A bill to increase the penalties for dog owners whose pets harass farmed animals has been put out to public consultation as a Holyrood committee begins its stage 1 scrutiny.

The Rural Economy & Connectivity Committee has issued a call for views on the Dogs (Protection of Livestock) (Amendment) (Scotland) Bill, introduced by Emma Harper MSP, which aims to strengthen and update the law in relation to so-called “livestock worrying”, which it restates as “attacking or worrying livestock”. 

Amending in particular the Dogs (Protection of Livestock) Act 1953, the bill would provide additional powers for the investigation and enforcement of the offence and increase the maximum penalty to six months’ imprisonment, a fine of £5,000, or both. 

It would also allow a court to make an order disqualifying convicted persons from owning or keeping a dog for a certain period, or preventing them for taking dogs onto agricultural land on which livestock is present. 

Police and inspectors would be given new powers to seize a dog for the purpose of identifying its owner or gathering evidence. “Livestock” would be redefined to reflect the species now farmed in Scotland, including llamas, alpacas, ostriches, farmed deer, buffalo, and enclosed game birds.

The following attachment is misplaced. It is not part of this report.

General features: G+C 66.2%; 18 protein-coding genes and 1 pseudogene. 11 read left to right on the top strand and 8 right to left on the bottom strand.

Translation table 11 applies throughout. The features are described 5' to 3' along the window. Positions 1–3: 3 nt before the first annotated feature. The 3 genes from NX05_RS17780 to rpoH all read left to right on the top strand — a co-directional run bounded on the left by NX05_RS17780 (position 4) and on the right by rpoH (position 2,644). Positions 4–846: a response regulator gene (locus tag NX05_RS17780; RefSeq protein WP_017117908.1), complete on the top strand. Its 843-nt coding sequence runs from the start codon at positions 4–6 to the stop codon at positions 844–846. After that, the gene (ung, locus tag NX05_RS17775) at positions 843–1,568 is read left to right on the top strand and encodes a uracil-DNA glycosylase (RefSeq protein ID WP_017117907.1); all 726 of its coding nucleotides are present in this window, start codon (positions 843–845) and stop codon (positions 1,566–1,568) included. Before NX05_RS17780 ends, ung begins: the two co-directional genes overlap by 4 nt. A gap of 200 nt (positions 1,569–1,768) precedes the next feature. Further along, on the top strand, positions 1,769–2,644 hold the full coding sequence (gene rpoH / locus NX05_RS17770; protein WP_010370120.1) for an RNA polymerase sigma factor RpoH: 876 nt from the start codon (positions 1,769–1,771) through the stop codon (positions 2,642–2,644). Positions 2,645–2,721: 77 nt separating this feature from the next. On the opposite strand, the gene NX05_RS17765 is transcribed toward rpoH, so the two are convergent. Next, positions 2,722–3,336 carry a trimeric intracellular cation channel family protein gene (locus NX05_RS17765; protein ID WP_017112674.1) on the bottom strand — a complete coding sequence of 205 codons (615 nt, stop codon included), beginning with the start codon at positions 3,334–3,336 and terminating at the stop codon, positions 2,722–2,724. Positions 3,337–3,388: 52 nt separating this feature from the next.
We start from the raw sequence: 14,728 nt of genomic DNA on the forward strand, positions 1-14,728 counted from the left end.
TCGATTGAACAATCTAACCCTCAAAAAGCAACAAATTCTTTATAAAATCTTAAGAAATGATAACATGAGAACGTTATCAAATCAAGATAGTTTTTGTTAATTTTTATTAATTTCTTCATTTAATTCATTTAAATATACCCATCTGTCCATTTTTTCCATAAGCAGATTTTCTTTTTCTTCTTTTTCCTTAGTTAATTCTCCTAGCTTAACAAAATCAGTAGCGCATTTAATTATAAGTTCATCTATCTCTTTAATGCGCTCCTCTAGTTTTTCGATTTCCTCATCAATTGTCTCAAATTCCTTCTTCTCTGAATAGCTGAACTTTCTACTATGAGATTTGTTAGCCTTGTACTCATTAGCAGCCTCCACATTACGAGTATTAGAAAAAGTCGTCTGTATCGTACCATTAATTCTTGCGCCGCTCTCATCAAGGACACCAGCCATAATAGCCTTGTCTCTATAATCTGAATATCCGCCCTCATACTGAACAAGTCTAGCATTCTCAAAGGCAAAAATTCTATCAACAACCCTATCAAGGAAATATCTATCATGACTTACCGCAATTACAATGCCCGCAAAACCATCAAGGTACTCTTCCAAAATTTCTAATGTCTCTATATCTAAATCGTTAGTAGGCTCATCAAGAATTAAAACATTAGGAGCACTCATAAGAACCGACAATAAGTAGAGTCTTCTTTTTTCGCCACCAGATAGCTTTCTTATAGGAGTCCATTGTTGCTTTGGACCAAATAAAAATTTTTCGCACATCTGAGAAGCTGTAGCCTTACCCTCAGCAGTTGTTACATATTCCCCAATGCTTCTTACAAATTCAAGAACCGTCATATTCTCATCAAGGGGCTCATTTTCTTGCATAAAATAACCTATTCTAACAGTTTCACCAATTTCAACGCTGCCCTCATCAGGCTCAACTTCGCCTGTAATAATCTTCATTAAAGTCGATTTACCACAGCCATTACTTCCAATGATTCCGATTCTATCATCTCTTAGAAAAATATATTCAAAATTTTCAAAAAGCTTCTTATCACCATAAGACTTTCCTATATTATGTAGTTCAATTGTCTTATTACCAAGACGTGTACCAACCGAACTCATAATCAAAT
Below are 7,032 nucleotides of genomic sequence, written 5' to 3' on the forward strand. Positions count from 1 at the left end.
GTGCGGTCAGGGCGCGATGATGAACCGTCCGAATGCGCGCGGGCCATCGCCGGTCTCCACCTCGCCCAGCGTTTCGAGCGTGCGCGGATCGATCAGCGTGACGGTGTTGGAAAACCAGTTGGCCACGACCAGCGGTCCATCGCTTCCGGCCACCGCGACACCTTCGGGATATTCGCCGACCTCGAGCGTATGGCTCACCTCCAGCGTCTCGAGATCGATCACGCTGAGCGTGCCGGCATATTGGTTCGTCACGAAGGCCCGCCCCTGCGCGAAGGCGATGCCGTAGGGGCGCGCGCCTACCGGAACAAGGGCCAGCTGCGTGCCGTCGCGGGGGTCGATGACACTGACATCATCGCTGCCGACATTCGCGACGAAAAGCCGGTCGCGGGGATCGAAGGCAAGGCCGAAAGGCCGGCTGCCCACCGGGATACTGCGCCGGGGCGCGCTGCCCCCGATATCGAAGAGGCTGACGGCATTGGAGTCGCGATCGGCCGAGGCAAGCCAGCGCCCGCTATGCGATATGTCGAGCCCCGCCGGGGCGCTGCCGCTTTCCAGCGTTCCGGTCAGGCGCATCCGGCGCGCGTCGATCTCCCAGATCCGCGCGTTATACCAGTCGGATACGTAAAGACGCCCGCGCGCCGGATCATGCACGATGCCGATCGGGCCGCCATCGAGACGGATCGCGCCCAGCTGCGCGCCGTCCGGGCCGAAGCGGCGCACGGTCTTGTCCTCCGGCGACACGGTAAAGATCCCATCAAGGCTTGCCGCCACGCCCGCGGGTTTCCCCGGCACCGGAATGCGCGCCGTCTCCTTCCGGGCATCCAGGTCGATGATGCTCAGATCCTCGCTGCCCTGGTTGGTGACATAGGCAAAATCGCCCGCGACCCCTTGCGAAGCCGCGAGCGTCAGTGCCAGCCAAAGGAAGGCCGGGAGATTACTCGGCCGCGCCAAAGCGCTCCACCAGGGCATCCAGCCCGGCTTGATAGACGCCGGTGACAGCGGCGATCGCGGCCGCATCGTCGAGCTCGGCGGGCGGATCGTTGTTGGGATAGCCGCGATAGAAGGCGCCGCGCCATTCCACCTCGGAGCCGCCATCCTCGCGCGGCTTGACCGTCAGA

Committee convener Edward Mountain MSP said: "Dog attacks cause suffering to farm animals, resulting in distress and significant financial cost to farmers. 

"Emma Harper believes the current law in relation to livestock worrying is out of date and that tougher enforcement powers and penalties are needed to act as a deterrent. 

"The purpose of the committee’s call for evidence is to understand the need for further legislation in this area and to seek views on whether the additional powers and increased punishments proposed are sufficient and proportionate."

Click here to access the call for evidence. The deadline for responses is 28 August 2020.